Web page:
Book Review: The Lost City Of Z: David Grann

Posted on April 25, 2011

Fiction has always understood the concept of wanting to return to a place that is decidedly unhealthy. It also has been very good at describing the toll that deep dark jungle has on the human psyche. Lost City of Z is about that conundrum, but real.

Grann is a mild mannered journalist who often gets sidetracked with tales of obsession. He finally found his story with Percy Fawcett, a British ‘colonel’ who believes, after finding the ruins of a city in the Sri Lanken jungle, that there is a lost city deep in the Amazonian Jungle.

Fawcett gives his entire life to this search. For over 30 years he hauls men and supplies deep into the jungle. Nearly every time the better part of his group dies, becomes irreparably sick or mutinies. It happens the same way each trip: Fawcett finally drums up some money from the Royal Geographic Society or private donations, he puts together a crew, the crew eats a lot and heads into the jungle, then one by one the party is whittled down to usually Fawcett and one of his right hand men.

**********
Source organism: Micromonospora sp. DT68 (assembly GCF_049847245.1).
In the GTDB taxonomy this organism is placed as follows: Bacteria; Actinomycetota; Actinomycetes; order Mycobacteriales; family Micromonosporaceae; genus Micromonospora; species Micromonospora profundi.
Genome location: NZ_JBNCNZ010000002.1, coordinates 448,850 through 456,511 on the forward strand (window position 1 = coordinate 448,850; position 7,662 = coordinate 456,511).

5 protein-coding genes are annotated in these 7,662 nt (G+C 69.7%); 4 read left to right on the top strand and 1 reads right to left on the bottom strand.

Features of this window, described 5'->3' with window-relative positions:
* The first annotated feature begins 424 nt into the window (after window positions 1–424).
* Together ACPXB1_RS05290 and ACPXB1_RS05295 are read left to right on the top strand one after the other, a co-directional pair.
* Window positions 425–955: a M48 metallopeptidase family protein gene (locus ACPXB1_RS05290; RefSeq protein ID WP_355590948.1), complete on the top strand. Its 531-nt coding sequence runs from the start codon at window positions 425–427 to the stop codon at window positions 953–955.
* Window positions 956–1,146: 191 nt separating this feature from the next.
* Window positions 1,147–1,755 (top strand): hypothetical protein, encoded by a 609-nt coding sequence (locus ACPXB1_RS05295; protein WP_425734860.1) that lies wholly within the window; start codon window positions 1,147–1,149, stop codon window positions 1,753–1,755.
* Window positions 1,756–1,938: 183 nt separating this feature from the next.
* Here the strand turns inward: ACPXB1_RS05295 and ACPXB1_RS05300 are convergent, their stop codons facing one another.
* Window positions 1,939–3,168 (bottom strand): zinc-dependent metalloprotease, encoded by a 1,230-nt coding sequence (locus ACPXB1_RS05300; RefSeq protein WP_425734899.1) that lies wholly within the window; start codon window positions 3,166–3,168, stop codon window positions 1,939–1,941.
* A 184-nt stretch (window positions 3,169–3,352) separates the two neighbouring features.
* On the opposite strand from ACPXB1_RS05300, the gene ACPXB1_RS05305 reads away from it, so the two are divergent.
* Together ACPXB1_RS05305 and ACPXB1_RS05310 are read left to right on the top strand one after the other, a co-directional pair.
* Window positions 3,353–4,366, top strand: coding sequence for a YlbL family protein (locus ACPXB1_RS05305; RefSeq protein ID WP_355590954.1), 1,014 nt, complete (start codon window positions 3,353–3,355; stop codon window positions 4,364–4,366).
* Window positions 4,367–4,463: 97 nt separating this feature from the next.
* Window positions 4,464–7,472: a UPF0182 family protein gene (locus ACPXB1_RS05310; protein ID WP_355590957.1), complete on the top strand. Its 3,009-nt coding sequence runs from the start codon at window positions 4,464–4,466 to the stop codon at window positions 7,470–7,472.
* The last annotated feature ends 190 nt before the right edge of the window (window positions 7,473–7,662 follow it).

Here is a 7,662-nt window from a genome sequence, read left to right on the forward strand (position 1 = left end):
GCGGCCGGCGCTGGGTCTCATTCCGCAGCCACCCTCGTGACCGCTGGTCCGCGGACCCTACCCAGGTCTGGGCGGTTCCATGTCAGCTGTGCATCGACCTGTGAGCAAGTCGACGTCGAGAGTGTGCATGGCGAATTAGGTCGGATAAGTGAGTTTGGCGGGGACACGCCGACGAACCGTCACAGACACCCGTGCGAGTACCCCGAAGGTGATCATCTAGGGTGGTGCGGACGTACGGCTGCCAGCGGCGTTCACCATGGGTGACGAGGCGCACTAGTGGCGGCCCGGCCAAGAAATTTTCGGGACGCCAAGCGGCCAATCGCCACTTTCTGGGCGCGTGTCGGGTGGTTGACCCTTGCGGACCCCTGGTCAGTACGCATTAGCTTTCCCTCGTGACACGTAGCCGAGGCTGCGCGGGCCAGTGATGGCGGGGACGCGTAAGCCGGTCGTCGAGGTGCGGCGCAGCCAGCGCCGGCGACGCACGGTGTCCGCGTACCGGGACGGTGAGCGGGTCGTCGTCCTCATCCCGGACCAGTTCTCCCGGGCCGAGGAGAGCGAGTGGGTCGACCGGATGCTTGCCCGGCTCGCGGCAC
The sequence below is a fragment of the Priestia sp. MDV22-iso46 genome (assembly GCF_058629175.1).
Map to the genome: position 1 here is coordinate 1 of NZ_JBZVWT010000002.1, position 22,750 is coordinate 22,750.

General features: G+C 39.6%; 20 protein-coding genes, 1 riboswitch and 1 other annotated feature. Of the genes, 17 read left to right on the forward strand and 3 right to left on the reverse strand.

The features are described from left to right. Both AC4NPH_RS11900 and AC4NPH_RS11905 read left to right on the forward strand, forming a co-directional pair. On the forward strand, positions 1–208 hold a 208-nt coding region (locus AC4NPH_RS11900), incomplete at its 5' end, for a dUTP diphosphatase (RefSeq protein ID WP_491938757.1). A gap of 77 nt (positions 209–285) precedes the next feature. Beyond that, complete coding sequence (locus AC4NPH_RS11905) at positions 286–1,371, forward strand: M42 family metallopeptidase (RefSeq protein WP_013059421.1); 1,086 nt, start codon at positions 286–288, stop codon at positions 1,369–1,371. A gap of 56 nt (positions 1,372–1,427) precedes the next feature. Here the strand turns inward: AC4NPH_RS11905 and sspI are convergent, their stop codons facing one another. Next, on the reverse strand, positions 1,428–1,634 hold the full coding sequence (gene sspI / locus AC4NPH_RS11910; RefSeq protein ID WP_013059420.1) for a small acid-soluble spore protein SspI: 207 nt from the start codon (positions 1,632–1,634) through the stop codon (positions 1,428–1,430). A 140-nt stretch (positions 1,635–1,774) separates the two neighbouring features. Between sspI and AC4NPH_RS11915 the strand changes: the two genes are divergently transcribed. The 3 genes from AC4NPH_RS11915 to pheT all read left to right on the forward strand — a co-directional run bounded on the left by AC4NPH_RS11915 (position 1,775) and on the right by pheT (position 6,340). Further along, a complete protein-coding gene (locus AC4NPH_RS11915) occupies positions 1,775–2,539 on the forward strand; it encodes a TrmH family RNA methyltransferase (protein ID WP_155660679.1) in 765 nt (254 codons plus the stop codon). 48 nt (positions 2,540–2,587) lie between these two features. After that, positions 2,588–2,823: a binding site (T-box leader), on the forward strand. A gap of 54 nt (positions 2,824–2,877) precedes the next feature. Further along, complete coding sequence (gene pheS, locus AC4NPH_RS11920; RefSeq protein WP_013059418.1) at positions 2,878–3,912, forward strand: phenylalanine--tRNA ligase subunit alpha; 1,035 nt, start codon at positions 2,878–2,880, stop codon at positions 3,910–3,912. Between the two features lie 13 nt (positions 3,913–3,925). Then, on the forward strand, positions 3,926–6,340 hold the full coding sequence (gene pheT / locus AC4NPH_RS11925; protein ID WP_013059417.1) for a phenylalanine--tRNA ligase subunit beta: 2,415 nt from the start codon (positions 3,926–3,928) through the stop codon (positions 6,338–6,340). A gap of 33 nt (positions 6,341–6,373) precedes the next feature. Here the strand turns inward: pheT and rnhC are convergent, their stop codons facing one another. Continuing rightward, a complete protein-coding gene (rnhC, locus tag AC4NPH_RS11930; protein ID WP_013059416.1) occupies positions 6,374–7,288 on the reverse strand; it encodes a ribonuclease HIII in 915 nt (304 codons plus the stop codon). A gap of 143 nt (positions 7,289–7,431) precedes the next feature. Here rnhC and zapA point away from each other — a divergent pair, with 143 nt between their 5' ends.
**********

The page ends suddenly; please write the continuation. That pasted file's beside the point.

By the way, to be in Fawcett’s crew you had to sign a waiver saying you were okay with being left behind to die in the jungle if you broke an arm or became too sick to move on your own.

This all continues until Fawcett never emerges from the jungle (he had taken his son and his son’s best friend on this particular journey). The question remains: What happened to him? Search parties are organized. Nearly 100 people die trying to find the explorer.

Grann’s book does its best to answer this question. He even goes so far as to go to the last place where Fawcett was seen, to interview the tribe that last housed him and, at one point at time, said they had killed him. Grann has his own ‘jungle moment’, but ~spoiler alert~ he makes it out alive and disease free (as far as we know).

Did you like Apocalypse Now or Heart of Darkness? Do you want to read a gripping tale of obsession and death defying adventures? Would you like nothing more than to be transported back to a time when a man could un-ironically have a business card that says ‘explorer’? Then pick up Lost City of Z.

I can tell you this, food will taste better and your bed will never feel more comfortable after reading this book.

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